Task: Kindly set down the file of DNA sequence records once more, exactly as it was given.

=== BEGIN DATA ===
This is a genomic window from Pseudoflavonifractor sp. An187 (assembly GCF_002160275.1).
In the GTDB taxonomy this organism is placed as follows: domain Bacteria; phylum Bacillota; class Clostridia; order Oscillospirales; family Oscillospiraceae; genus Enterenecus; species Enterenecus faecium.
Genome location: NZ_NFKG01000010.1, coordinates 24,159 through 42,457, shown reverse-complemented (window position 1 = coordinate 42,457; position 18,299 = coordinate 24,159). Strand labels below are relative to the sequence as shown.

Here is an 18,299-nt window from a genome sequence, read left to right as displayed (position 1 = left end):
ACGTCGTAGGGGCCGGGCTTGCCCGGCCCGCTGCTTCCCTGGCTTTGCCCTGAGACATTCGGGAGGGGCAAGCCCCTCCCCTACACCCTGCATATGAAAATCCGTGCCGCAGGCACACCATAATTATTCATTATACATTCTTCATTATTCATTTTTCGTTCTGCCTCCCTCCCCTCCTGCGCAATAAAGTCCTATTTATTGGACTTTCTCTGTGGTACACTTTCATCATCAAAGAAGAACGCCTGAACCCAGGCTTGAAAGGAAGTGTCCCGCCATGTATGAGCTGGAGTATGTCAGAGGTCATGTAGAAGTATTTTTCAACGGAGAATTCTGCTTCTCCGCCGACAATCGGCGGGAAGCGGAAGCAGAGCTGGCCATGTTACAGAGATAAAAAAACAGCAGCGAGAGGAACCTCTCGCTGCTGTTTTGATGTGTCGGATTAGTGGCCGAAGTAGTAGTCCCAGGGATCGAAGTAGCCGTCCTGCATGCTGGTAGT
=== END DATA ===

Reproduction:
This is a genomic window from Pseudoflavonifractor sp. An187 (assembly GCF_002160275.1).
In the GTDB taxonomy this organism is placed as follows: domain Bacteria; phylum Bacillota; class Clostridia; order Oscillospirales; family Oscillospiraceae; genus Enterenecus; species Enterenecus faecium.
Genome location: NZ_NFKG01000010.1, coordinates 24,159 through 42,457, shown reverse-complemented (window position 1 = coordinate 42,457; position 18,299 = coordinate 24,159). Strand labels below are relative to the sequence as shown.

Here is an 18,299-nt window from a genome sequence, read left to right as displayed (position 1 = left end):
ACGTCGTAGGGGCCGGGCTTGCCCGGCCCGCTGCTTCCCTGGCTTTGCCCTGAGACATTCGGGAGGGGCAAGCCCCTCCCCTACACCCTGCATATGAAAATCCGTGCCGCAGGCACACCATAATTATTCATTATACATTCTTCATTATTCATTTTTCGTTCTGCCTCCCTCCCCTCCTGCGCAATAAAGTCCTATTTATTGGACTTTCTCTGTGGTACACTTTCATCATCAAAGAAGAACGCCTGAACCCAGGCTTGAAAGGAAGTGTCCCGCCATGTATGAGCTGGAGTATGTCAGAGGTCATGTAGAAGTATTTTTCAACGGAGAATTCTGCTTCTCCGCCGACAATCGGCGGGAAGCGGAAGCAGAGCTGGCCATGTTACAGAGATAAAAAAACAGCAGCGAGAGGAACCTCTCGCTGCTGTTTTGATGTGTCGGATTAGTGGCCGAAGTAGTAGTCCCAGGGATCGAAGTAGCCGTCCTGCATGCTGGTAGT